So far, there has been no Nigerian university listed among the first 500 universities in the world. In the African continent, the record is not any better. Also, a recent report released by the committee on Needs Assessment of Nigerian Universities said that the nation's premier universities suffer from ancient and dilapidated structures that need refurbishing.
The committee headed by Professor Mahmood Yakubu listed the premier universities to include the University of Nigeria, Ahmadu Bello University, University of Benin, University of Ibadan and University of Lagos. Simply put; this development signposts a sad commentary on the nation's citadels of learning.
Funding and proper monitoring of funds' disbursement have been a major problem in our universities. The Nigerian authorities have abysmally failed to meet the UN recommendation of 26 per cent allocation of the total budget to education. Even the fraction that is allocated is channeled to recurrent expenditures. It is time the various boards of the universities monitored closely how these funds are utilized by the various institutions.
The Nigerian Universities Commission (NUC) whose responsibilities include ensuring the maintaining of standards in these institutions should admit that it has failed. Instead of ensuring that the existing institutions meet global standard, the NUC is recommending the establishment of more federal institutions.
There is the need to closely monitor the activities of the Tertiary Education Trust Fund (TETFund), the agency under the Ministry of Education saddled with financing projects in the tertiary institutions. There is the need for the supervising ministry to ensure that the NUC and TETFund get their priorities right.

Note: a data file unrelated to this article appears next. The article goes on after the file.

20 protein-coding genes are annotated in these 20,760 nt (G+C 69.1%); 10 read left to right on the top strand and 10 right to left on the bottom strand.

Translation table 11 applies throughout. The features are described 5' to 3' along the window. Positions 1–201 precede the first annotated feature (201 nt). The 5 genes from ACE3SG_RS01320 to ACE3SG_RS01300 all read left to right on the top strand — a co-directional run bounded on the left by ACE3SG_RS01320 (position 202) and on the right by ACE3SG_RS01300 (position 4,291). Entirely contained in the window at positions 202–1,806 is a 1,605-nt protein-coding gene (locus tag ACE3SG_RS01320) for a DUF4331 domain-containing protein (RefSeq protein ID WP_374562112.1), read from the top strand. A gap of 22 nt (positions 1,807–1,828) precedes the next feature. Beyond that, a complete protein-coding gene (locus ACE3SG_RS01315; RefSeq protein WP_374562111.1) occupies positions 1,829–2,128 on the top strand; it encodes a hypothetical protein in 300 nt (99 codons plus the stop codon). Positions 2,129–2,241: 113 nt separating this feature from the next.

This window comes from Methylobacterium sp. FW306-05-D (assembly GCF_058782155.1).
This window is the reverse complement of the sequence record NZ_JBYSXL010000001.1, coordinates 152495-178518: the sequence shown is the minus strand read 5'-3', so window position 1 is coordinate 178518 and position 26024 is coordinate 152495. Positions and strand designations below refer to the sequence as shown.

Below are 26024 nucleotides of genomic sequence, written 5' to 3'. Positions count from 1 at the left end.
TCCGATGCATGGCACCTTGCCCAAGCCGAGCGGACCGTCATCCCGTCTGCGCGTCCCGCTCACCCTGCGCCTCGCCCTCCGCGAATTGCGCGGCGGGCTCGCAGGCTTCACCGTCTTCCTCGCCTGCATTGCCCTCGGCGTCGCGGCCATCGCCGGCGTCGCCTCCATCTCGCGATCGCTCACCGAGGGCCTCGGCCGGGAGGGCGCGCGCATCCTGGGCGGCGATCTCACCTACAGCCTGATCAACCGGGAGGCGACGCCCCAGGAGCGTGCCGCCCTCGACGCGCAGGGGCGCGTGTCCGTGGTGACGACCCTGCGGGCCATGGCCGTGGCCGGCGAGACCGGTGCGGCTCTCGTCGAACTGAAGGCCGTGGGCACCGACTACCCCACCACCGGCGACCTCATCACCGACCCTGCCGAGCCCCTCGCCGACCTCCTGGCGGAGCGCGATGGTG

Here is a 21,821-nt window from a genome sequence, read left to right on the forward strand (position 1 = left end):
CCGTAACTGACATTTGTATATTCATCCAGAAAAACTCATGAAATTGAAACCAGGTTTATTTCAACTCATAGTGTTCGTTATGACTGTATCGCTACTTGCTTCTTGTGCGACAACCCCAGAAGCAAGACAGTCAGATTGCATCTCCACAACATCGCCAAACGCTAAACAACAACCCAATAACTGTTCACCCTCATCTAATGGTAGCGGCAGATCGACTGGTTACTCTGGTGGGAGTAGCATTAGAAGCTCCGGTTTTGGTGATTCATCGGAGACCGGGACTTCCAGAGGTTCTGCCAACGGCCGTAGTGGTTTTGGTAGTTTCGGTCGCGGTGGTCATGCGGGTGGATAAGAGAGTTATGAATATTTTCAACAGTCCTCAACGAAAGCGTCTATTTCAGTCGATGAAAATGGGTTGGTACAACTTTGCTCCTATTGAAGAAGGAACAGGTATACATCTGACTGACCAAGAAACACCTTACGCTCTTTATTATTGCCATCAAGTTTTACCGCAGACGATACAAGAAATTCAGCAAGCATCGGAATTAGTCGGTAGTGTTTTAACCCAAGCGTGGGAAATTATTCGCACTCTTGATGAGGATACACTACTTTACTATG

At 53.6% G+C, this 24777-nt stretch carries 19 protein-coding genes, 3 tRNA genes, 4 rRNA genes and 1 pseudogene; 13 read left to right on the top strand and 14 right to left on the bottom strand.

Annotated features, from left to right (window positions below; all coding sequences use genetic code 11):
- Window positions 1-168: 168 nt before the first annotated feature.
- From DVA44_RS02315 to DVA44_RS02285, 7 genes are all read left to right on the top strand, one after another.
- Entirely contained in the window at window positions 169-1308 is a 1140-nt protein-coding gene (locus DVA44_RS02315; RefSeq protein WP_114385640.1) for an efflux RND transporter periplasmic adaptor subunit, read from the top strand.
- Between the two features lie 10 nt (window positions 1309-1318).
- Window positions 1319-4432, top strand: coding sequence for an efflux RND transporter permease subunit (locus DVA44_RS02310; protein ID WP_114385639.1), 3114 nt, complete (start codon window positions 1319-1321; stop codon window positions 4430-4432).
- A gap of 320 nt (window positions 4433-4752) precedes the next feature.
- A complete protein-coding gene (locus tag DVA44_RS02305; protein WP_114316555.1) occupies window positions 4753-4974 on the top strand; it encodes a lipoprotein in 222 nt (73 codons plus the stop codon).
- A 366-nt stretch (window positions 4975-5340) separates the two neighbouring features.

The various university authorities should re-examine their internally generated revenue outlets for enhanced output. We are by no means advocating increase in tuition fees. Every parent or guardian that has his or her child or ward in any of the tertiary institutions is already weighed down by the financial implication.
The operators of these institutions are yet to fully explore the potential of the economic environment under which they operate. With the name these first-generation institutions have made for themselves both locally and internationally, attracting companies and institutions to assist in their developmental projects may not pose much problem.
Ordinarily, the education sub-sector should receive special boost in this administration. For one, President Goodluck Jonathan is an academic who should understand squarely the problems in the nation's tertiary institutions. We challenge the president to ensure that, before the end of his tenure, the former glory of the nation's institutions is restored.
This will, among other things, stem the current migration of the nation's students to neighbouring countries such as Togo, Ghana and Sierra Leone for tertiary education.